The successful protest of its CIA deal notwithstanding, Amazon is adding to its cloud infrastructure, with a focus on government services.
Amazon.com has made no secret of its interest in pursuing government customers for Amazon Web Services, its cloud services arm, and lately it has been adding services and capacity to help meet those aims.
Amazon recently said that more than 300 government agencies, looking to become “more innovative, agile, and cost-efficient” had already become AWS customers.
The company hoped to add to those numbers in May when a cloud services framework it developed with the Health and Human Services Department was approved by the Federal Risk and Authorization Management Program office, giving an impetus for more agencies to adopt the AWS’s HHS cloud framework.
In March, AWS scored a 10-year, $600 million deal with the CIA for cloud computing services, further raising the credibility of the company – and the reputation of cloud technology – among agencies requiring the highest cloud security possible. Amazon was on a roll, but it soon hit speed bump. On June 6, the Government Accountability Office sustained a protest by IBM against the CIA contact, putting the project back on square one. But despite the ups and downs, there are indications Amazon is steadily laying the groundwork for a growing government presence.
Last September, the U.K. research firm Netcraft reported that AWS had become the largest hosting company in the world. In the last eight months, the number of its Web-facing servers had grown by a third to 158,000, the research firm said.
AWS’s business has also been growing. In the first quarter of 2013, AWS and other non-retail business accounted for 5 percent of Amazon’s revenue, up from 3.2 percent from 2011, Netcraft reported.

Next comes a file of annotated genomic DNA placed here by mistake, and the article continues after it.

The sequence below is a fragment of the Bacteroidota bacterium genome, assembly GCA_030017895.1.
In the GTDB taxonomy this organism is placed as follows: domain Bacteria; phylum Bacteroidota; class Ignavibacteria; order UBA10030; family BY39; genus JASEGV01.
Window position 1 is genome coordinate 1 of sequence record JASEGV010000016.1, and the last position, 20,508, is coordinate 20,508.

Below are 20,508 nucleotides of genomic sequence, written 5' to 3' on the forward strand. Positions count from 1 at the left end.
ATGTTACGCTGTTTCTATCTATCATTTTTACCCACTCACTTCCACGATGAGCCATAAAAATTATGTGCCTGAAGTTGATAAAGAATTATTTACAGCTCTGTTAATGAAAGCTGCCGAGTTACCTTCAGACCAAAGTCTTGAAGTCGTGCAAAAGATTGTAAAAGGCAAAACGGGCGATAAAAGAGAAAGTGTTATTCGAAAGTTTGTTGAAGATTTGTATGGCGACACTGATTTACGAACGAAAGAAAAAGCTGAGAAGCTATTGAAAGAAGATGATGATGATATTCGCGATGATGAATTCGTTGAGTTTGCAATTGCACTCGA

And Amazon has been increasing the number of services it provides: in 2012, 159 new services and features were released, Netcraft said.
The research firm also noted that Northern Virginia, the geographic nexus of the federal government and its IT services providers, is one of the largest markets for Amazon’s Elastic Compute Cloud (EC2) service, which offers on-demand virtual computer instances by the hour.
Together with Northern Ireland, the two regions account for three-quarters of all EC2 usage measured by Netcraft.
On yet another front, in 2011, Amazon launched GovCloud, cloud services aimed for more sensitive applications that might require additional security and compliance with U.S. regulations.
Netcraft said that as of May 2013, it found that only 27 Web-facing servers were associated with GovCloud.
Some of those computers power the National Institutes of Health’s Global Rare Disease Patient Registry and Data Depository, Netcraft said, as well as GovDashboard, a software-as-a-service offering for setting up data dashboards.